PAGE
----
The swastika incident occurred the same weekend as a shooting in a Pittsburgh synagogue left 11 people dead.
"It's not the physical damage that was done, it’s the psychological damage,” Rossman said. "Anybody that's willing to do such a thing directed at people who may be different than they are, it just bubbles up nothing more, nothing less really, than disgust.”
Ronetta Spalding, a spokeswoman for Indy Parks, issued a statement, WXIN reported.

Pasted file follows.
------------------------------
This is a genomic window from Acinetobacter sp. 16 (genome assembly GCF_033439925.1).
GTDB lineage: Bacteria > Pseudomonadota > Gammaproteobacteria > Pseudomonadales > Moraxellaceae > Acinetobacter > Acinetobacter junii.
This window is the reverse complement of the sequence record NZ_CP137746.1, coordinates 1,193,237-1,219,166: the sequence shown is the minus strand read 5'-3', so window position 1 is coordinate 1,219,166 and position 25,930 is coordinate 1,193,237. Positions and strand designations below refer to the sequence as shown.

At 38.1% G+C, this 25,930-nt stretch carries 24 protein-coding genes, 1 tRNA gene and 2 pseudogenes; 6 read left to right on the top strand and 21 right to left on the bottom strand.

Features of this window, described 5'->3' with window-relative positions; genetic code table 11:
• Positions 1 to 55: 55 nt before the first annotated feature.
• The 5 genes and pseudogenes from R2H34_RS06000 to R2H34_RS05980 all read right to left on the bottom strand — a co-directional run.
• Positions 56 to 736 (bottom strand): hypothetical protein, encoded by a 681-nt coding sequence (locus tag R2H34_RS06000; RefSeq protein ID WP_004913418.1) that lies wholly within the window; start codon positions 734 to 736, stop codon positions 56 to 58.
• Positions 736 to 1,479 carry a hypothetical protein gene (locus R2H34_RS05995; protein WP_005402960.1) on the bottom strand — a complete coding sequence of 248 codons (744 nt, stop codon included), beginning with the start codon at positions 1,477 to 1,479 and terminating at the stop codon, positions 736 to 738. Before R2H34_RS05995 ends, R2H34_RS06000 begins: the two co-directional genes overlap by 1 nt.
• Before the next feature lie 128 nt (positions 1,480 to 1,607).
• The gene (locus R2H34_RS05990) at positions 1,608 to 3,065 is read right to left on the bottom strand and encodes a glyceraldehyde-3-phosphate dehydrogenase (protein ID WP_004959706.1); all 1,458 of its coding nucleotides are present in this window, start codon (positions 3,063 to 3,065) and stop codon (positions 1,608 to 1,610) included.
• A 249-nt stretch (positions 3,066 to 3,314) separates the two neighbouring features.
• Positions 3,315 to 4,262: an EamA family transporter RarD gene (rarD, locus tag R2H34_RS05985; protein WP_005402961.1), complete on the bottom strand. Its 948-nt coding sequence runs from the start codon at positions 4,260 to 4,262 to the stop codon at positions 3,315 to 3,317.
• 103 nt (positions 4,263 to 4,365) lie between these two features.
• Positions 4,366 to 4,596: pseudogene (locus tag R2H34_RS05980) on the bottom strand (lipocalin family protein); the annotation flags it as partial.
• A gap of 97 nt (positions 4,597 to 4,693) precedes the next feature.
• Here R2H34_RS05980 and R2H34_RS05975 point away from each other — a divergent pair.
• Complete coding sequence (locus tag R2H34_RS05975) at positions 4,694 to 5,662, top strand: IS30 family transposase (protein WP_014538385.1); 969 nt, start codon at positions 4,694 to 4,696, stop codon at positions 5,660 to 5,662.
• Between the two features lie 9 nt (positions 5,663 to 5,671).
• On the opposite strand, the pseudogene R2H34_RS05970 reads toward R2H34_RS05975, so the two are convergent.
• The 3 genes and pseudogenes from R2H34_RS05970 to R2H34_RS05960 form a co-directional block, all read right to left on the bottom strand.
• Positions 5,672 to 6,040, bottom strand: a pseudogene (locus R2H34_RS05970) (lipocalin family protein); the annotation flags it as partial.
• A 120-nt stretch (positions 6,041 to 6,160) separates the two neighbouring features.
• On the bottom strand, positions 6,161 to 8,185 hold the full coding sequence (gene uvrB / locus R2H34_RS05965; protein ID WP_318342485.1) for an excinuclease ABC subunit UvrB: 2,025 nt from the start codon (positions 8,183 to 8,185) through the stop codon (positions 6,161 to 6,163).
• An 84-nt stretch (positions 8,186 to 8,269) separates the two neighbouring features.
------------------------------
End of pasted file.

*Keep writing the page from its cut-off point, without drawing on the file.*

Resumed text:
"We work every day to ensure our customers feel comfortable in our parks and take pride in knowing our staff values the people we serve," the statement said. "We will not accept any action or activity that goes against welcoming people into our parks and will continue working closely with our park rangers and partners at IMPD (Indianapolis Metro Police Department) to ensure the safety and security of all of our guests."
The swastika and racial slur may have been misguided pranks, but Rossman believes they should be taken seriously, WXIN reported.
"There’s a cause-and-effect relationship to all this stuff," Rossman told the television station. "If we have people out there doing this, what’s the next step they go to?”